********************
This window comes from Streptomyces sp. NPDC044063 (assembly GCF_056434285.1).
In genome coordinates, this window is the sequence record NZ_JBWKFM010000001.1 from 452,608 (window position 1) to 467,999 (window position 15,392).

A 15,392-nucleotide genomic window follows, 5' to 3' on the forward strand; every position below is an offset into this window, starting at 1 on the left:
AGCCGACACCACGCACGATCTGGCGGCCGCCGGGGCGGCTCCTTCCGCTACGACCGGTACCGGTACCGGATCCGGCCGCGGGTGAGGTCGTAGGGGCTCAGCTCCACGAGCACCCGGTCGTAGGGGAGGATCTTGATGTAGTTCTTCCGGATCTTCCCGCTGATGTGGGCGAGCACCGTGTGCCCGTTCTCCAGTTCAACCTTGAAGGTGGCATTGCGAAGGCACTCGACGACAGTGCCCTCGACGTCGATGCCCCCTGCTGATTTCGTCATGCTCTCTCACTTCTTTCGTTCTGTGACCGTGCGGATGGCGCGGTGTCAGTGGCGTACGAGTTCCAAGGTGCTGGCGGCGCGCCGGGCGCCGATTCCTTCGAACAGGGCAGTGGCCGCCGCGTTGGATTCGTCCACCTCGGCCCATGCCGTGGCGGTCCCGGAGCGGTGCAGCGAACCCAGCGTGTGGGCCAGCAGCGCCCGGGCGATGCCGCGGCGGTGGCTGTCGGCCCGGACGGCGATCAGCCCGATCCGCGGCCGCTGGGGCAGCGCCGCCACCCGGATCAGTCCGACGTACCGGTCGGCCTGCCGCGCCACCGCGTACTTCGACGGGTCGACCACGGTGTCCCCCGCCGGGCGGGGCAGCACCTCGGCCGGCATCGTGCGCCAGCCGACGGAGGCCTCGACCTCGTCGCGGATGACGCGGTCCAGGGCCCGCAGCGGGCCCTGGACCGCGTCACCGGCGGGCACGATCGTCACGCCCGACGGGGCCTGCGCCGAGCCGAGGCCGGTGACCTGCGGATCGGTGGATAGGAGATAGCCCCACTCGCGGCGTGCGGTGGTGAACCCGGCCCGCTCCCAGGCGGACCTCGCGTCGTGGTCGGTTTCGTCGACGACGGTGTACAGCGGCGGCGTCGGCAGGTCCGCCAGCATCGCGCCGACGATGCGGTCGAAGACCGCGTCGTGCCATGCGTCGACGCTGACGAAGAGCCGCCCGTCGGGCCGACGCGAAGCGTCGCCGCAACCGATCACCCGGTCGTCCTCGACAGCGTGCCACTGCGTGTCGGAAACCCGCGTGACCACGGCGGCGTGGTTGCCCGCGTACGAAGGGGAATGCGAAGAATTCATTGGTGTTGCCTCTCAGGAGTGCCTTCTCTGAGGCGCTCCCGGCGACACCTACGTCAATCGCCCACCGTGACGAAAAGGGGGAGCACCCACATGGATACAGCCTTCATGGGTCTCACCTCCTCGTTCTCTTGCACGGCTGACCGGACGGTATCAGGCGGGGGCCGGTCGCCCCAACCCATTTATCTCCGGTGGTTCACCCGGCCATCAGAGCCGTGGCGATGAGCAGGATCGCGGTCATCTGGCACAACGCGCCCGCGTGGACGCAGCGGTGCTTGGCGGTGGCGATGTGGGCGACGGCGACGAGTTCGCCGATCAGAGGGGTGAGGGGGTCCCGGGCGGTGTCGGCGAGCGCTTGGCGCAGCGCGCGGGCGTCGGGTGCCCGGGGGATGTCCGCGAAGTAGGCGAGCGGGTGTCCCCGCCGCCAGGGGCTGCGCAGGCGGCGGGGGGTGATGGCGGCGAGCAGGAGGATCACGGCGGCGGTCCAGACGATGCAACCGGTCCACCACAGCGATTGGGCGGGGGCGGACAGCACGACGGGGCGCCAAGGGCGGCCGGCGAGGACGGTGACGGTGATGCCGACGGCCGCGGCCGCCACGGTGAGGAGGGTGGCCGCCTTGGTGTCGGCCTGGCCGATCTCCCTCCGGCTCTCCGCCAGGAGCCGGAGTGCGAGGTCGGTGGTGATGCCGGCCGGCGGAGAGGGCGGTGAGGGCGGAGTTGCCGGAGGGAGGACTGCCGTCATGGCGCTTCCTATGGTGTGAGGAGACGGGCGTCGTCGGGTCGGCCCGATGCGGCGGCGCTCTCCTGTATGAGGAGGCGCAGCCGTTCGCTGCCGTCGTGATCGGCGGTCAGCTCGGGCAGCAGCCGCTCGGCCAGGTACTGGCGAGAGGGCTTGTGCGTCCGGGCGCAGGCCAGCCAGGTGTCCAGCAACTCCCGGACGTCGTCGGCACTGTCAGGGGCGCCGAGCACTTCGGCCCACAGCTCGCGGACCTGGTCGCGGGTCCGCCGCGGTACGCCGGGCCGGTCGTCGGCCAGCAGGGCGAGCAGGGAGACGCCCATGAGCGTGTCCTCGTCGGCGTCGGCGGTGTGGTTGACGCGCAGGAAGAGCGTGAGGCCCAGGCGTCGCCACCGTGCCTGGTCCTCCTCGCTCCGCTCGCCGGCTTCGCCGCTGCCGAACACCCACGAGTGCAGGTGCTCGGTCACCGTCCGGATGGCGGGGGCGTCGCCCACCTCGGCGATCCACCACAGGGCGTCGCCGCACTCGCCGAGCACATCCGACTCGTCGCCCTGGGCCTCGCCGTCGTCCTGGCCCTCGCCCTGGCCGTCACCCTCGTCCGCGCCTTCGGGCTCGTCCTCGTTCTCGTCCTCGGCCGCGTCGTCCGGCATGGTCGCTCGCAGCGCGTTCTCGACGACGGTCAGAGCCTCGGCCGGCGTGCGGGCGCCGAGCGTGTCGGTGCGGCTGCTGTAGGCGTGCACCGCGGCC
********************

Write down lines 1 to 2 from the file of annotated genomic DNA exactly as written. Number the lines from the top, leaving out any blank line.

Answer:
This window comes from Streptomyces sp. NPDC044063 (assembly GCF_056434285.1).
In genome coordinates, this window is the sequence record NZ_JBWKFM010000001.1 from 452,608 (window position 1) to 467,999 (window position 15,392).